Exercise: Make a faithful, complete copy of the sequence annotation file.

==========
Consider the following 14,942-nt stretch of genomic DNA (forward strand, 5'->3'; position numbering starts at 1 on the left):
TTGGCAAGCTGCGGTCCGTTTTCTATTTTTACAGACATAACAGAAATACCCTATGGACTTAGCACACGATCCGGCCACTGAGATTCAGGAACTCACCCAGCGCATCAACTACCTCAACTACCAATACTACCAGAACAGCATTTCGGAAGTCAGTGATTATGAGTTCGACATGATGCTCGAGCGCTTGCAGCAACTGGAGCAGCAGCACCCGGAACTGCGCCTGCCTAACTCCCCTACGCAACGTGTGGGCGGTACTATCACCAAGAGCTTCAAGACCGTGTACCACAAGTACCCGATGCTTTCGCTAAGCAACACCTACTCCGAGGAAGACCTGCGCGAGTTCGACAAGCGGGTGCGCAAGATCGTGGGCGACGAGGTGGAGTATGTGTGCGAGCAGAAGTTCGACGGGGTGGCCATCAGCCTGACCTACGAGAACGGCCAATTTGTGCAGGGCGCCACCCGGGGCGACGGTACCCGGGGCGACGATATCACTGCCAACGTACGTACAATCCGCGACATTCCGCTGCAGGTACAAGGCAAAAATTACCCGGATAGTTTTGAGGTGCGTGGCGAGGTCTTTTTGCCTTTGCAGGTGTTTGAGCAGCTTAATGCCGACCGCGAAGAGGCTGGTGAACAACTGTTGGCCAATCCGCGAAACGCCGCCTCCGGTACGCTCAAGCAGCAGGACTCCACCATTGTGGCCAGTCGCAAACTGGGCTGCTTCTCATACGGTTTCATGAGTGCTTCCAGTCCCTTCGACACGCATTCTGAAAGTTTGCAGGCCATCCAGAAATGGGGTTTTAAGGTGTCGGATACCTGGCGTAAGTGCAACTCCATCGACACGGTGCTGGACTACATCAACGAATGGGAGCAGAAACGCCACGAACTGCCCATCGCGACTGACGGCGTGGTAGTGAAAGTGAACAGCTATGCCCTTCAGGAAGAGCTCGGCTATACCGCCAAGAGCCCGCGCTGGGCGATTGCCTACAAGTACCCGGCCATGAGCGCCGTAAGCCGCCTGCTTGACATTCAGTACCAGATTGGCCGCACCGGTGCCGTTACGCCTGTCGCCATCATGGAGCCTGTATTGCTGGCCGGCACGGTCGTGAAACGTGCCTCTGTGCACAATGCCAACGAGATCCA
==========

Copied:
Consider the following 14,942-nt stretch of genomic DNA (forward strand, 5'->3'; position numbering starts at 1 on the left):
TTGGCAAGCTGCGGTCCGTTTTCTATTTTTACAGACATAACAGAAATACCCTATGGACTTAGCACACGATCCGGCCACTGAGATTCAGGAACTCACCCAGCGCATCAACTACCTCAACTACCAATACTACCAGAACAGCATTTCGGAAGTCAGTGATTATGAGTTCGACATGATGCTCGAGCGCTTGCAGCAACTGGAGCAGCAGCACCCGGAACTGCGCCTGCCTAACTCCCCTACGCAACGTGTGGGCGGTACTATCACCAAGAGCTTCAAGACCGTGTACCACAAGTACCCGATGCTTTCGCTAAGCAACACCTACTCCGAGGAAGACCTGCGCGAGTTCGACAAGCGGGTGCGCAAGATCGTGGGCGACGAGGTGGAGTATGTGTGCGAGCAGAAGTTCGACGGGGTGGCCATCAGCCTGACCTACGAGAACGGCCAATTTGTGCAGGGCGCCACCCGGGGCGACGGTACCCGGGGCGACGATATCACTGCCAACGTACGTACAATCCGCGACATTCCGCTGCAGGTACAAGGCAAAAATTACCCGGATAGTTTTGAGGTGCGTGGCGAGGTCTTTTTGCCTTTGCAGGTGTTTGAGCAGCTTAATGCCGACCGCGAAGAGGCTGGTGAACAACTGTTGGCCAATCCGCGAAACGCCGCCTCCGGTACGCTCAAGCAGCAGGACTCCACCATTGTGGCCAGTCGCAAACTGGGCTGCTTCTCATACGGTTTCATGAGTGCTTCCAGTCCCTTCGACACGCATTCTGAAAGTTTGCAGGCCATCCAGAAATGGGGTTTTAAGGTGTCGGATACCTGGCGTAAGTGCAACTCCATCGACACGGTGCTGGACTACATCAACGAATGGGAGCAGAAACGCCACGAACTGCCCATCGCGACTGACGGCGTGGTAGTGAAAGTGAACAGCTATGCCCTTCAGGAAGAGCTCGGCTATACCGCCAAGAGCCCGCGCTGGGCGATTGCCTACAAGTACCCGGCCATGAGCGCCGTAAGCCGCCTGCTTGACATTCAGTACCAGATTGGCCGCACCGGTGCCGTTACGCCTGTCGCCATCATGGAGCCTGTATTGCTGGCCGGCACGGTCGTGAAACGTGCCTCTGTGCACAATGCCAACGAGATCCA